Even though we don’t go outside into our gardens as much during the winter, they are still full of wildlife. It’s important to make sure they have plenty of nourishment until the nature bursts into life again in the spring.
This year has been particularly mild (we’ve still had tomatoes in the greenhouse until recently!), so flowering plants have survived for a lot longer. However, we do have frost forecast in the coming weeks so think ahead!
There are still plenty of small garden birds outside, feeding on seed heads and berries, but by keeping seed feeders full, this ensures that they always have food easily available.
You can also delay trimming and chopping in the garden until much nearer the spring. This also ensures there are plenty of seed heads left for birds to forage.
Late flowering plants, such as ivy or Mahonia japonica (pictured above), will continue a supply of nectar for bees and other pollinators, so it’s important not to chop these back until nearer spring time.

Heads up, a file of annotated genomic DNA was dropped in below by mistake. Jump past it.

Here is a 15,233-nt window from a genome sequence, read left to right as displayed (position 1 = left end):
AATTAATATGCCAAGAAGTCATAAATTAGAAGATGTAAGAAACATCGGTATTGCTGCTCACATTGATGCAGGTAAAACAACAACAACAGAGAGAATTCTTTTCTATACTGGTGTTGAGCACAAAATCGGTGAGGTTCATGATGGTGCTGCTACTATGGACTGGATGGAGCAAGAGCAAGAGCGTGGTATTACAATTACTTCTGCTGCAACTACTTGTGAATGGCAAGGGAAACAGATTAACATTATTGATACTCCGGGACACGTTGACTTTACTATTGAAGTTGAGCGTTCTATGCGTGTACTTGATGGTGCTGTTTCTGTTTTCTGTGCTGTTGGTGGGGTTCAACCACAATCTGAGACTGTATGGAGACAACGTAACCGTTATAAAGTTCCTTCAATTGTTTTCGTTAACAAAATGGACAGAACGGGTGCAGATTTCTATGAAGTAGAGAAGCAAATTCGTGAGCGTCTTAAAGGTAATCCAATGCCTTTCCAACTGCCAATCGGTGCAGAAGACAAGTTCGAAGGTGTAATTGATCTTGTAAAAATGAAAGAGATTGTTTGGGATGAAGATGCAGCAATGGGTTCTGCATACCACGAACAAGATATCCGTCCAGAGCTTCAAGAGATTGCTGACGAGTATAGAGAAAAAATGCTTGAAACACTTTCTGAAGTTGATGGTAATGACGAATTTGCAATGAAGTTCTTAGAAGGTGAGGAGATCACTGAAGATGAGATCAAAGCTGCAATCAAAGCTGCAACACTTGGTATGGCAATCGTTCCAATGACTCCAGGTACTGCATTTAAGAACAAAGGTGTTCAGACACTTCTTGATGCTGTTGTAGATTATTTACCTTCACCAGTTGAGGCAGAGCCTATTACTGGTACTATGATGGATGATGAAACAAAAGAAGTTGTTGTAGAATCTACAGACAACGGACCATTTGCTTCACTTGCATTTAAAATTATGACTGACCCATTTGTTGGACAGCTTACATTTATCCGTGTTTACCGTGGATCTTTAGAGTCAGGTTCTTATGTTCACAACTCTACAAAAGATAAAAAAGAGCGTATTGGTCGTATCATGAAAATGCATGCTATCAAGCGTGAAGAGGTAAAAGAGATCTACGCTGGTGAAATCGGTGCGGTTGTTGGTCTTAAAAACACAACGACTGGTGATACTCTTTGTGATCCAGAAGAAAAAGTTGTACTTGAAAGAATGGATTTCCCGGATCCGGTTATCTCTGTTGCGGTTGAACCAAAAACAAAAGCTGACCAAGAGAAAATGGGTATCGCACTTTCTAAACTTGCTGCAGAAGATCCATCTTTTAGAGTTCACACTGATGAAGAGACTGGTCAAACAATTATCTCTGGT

Saving the planet’s biodiversity
The Cop 15 UN Biodiversity Conference is an incredibly important event which begins next week in Montreal. The biodiversity crisis will end up affecting every single person if we don’t make changes right now. The 2019 State of Nature report found that there has been a 13% decline in wildlife in the UK since the 1970s, and this decline is set to continue.
The conference will bring together Governments to agree on a new set of goals for nature over the next decade. The conference has been delayed three times since Covid so it’s really important to set these targets as soon as possible.
What am I reading?
An Antony Gormley sculpture has returned to Yorkshire Sculpture Park after being moved. The tree stump that it originally resided on was deteriorating, so it’s had to be moved numerous times, now hopefully for the final time. This park, near to Wakefield, is a wonderfully inspiring winter walk, with sculpture from famous artists throughout the whole park, as well as different exhibitions. It’s well worth a visit.